Installing Google Play on an Amazon Kindle Fire tablet

Amazon’s Kindle Fire tablets are excellent value but they run their own version of Android (Fire OS). Fire OS doesn’t include Google’s app store (Google Play) and the Amazon store has fewer apps.

This is not the first time I’ve blogged on this topic but both Android and the Fire OS have moved on considerably, so I thought it was time for an update.

Over the years, I’ve had a few Kindles: first I bought one of the eInk devices; then I bought a Fire HD in 2016, and another in 2018 because my first one was lacking in memory. Then, after an accident with a water glass by my bedside, my 7th generation (2018) Fire HD was fried (I don’t think it was water damage – I think an electrical surge damaged it) and I needed to replace it. Luckily, it was close to “Amazon Prime Day” and so my 2020 Kindle Fire HD was not too big a hit on the wallet…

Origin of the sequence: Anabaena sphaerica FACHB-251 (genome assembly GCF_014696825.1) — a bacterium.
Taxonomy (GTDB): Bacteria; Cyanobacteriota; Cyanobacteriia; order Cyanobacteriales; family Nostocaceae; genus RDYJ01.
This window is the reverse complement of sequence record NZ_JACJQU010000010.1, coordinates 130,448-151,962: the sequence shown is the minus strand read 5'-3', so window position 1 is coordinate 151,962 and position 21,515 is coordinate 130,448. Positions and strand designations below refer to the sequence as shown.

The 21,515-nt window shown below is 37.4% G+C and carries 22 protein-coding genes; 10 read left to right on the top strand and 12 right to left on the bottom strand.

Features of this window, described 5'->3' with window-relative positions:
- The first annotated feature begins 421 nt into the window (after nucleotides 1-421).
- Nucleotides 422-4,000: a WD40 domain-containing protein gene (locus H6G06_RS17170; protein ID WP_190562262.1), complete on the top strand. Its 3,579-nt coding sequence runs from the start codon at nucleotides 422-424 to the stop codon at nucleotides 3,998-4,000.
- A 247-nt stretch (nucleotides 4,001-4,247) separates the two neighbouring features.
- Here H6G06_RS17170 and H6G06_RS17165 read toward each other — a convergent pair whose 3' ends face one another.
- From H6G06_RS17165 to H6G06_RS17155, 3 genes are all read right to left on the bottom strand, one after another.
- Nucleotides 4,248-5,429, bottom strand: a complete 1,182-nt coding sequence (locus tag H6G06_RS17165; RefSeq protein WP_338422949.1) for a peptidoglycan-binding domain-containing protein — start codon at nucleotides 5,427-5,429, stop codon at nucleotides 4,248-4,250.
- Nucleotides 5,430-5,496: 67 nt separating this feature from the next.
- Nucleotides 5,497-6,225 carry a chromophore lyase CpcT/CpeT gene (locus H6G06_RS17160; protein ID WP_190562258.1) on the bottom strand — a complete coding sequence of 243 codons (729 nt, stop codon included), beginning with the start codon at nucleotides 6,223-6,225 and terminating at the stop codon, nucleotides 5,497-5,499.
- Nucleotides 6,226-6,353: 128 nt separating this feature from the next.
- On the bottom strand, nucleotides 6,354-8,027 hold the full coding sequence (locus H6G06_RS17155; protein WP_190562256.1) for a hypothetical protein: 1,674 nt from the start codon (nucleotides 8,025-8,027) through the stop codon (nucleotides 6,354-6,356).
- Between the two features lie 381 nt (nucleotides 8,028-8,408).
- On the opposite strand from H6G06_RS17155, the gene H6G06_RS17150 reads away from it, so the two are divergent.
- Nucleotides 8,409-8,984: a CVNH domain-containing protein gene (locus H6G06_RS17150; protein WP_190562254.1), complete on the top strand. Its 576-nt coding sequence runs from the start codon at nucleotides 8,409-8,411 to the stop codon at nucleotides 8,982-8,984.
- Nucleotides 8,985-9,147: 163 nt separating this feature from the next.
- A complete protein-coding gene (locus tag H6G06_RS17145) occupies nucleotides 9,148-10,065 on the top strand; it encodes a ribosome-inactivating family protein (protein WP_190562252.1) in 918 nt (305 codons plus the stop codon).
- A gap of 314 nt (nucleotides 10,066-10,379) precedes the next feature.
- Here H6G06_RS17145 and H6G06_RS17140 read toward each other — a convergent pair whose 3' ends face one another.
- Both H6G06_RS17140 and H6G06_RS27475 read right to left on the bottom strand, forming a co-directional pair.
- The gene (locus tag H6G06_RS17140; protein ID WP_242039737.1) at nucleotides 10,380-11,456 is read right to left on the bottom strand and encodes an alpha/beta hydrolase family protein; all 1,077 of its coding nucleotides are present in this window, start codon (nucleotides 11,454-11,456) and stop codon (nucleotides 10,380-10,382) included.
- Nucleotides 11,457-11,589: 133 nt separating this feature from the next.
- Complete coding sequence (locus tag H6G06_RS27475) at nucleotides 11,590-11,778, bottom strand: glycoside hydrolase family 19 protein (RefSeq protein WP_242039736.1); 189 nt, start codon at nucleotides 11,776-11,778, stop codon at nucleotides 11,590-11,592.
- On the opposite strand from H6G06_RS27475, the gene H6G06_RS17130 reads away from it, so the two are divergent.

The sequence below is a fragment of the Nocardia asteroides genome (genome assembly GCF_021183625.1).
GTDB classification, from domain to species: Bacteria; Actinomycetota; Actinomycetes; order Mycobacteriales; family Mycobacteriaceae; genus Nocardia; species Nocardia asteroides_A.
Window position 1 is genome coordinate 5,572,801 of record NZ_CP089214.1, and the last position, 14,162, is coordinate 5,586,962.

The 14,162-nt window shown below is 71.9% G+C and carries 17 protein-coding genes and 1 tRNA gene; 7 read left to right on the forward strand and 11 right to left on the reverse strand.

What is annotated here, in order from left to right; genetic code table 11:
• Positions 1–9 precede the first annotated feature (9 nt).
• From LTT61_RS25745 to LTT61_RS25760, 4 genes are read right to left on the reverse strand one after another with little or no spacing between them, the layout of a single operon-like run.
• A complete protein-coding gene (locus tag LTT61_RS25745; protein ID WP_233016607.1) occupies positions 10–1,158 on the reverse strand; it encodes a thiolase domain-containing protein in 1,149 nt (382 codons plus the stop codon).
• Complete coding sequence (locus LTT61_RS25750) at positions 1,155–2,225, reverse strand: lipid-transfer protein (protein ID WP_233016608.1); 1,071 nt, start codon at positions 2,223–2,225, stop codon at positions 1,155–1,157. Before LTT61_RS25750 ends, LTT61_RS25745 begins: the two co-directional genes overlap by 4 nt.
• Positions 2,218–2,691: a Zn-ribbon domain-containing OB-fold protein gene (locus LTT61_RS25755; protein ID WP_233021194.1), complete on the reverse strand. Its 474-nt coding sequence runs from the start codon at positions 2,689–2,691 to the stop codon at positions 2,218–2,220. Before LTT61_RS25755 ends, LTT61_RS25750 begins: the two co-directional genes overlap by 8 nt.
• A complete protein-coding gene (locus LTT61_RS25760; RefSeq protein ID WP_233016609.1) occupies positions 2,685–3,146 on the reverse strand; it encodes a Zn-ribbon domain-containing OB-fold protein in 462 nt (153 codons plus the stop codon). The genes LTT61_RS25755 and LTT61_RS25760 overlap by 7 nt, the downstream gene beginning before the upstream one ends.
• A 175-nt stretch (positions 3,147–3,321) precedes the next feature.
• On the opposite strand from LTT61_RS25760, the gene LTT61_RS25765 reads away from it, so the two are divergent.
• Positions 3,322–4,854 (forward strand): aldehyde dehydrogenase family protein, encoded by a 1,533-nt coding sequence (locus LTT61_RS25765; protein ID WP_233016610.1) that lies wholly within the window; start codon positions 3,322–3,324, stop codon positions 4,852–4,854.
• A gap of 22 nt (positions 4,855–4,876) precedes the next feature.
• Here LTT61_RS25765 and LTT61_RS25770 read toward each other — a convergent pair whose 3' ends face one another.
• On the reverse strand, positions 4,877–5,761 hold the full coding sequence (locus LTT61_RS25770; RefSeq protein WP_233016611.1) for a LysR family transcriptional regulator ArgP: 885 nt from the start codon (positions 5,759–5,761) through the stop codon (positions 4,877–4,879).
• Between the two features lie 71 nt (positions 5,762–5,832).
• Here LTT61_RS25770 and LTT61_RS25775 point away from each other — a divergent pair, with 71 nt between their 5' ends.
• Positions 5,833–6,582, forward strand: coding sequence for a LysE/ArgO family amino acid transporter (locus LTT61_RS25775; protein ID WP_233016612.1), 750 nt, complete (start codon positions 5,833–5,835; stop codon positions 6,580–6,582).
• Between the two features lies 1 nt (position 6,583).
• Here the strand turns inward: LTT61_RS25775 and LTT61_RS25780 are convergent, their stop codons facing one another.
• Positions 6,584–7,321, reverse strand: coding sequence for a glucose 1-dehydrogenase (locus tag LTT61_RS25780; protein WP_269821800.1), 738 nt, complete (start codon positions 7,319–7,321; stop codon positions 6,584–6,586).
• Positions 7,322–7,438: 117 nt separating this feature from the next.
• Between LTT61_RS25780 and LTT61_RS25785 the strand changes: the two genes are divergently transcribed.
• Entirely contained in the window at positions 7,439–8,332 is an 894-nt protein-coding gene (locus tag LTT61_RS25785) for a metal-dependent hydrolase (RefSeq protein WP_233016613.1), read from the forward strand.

That means that, every couple of years, I’ve needed to go back around the loop of installing Google Play on my Kindle. On this most recent occasion, I was pleased to find that the process is just as simple as last time. It just needed me to download and install four APK files, making sure they were from a reliable source and in the right order.

Some good advice

The advice I followed this time was from Corbin Davenport (@corbindavenport)’s Android Police article. As I write this, I’ve found it was updated a few days ago to help with any Christmas 2020 purchases. You can find the details at The ultimate guide for installing the Google Play Store on Amazon Fire tablets.